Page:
The World Bank report identified Haiti, Jamaica, and Barbados as the countries within the region with the greatest potential for LNG consumption.

The Eastern Caribbean Gas Pipeline Company (ECGPC) is well advanced in plans to build a 300-kilometre natural gas pipeline to connect Trinidad to Barbados.

But importing natural gas, which is cheaper than oil, is not without its constraints.

The substantial investments in pipelines and receiving terminals, as well as tankers and other infrastructure, will have to be amortised over many years and recovered from end-user prices.

Moreover, "gas supply contracts normally include substantial take-or-pay obligations covering 80 per cent or more of the contracted volume".

"As a result, the commercial structure of import projects can be highly complex, and the credit capacity of buyers a key limitation," wrote World Bank energy specialists. "In addition, competition for long-term LNG supply is intense, and most LNG is traded at prices that, unlike in the United States, are closely tied to those of oil or petroleum products."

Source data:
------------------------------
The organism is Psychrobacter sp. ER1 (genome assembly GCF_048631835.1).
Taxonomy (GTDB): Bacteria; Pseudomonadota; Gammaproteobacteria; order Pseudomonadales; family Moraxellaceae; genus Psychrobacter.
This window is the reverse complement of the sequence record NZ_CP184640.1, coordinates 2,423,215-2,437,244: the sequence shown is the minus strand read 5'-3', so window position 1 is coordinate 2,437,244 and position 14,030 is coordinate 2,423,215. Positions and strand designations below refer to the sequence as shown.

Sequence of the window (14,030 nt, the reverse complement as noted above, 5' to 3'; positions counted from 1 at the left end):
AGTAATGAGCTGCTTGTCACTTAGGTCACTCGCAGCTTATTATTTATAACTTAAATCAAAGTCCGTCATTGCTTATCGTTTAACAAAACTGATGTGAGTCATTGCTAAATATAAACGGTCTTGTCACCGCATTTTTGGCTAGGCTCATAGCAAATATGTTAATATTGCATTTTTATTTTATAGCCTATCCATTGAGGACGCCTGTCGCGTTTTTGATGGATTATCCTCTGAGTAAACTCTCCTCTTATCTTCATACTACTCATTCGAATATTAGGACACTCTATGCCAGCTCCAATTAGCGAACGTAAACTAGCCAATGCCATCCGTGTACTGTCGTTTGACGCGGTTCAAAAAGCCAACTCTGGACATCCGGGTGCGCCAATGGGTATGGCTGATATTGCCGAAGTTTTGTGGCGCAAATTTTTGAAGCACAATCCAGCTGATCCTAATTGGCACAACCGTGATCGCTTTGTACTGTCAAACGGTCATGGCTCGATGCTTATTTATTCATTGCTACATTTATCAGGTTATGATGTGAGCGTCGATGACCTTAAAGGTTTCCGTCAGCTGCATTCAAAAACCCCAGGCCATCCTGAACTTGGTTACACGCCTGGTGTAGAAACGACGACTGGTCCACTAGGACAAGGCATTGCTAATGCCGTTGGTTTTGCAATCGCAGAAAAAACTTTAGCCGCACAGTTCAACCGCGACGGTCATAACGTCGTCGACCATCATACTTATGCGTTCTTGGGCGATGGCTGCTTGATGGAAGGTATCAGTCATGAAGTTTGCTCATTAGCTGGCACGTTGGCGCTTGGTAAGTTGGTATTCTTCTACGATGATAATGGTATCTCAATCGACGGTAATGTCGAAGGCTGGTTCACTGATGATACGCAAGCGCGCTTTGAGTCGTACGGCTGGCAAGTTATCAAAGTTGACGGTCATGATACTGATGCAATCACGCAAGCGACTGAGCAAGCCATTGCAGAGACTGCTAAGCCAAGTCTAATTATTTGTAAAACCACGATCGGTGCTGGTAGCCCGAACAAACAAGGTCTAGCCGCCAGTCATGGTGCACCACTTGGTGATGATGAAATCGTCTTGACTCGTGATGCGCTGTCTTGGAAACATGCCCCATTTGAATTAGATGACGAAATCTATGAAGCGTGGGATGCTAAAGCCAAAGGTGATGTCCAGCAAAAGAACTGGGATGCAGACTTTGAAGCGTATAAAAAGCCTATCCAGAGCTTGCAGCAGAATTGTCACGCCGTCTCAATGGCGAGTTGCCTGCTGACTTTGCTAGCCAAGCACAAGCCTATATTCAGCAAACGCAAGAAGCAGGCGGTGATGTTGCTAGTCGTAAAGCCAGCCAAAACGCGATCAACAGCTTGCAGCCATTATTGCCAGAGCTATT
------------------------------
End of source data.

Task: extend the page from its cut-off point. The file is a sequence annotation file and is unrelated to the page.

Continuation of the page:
Essentially, the World Bank believes that until supply increases, buyers may find that natural gas does not generate substantial cost savings compared to oil.

At the same time, the energy specialists also said that for creditworthy buyers who are able to "aggregate markets of sufficient size to realise economies of scale, natural gas can bring about important diversification in fuel supply".

The experts did not say how big the demand would have to be to benefit from economies of scale.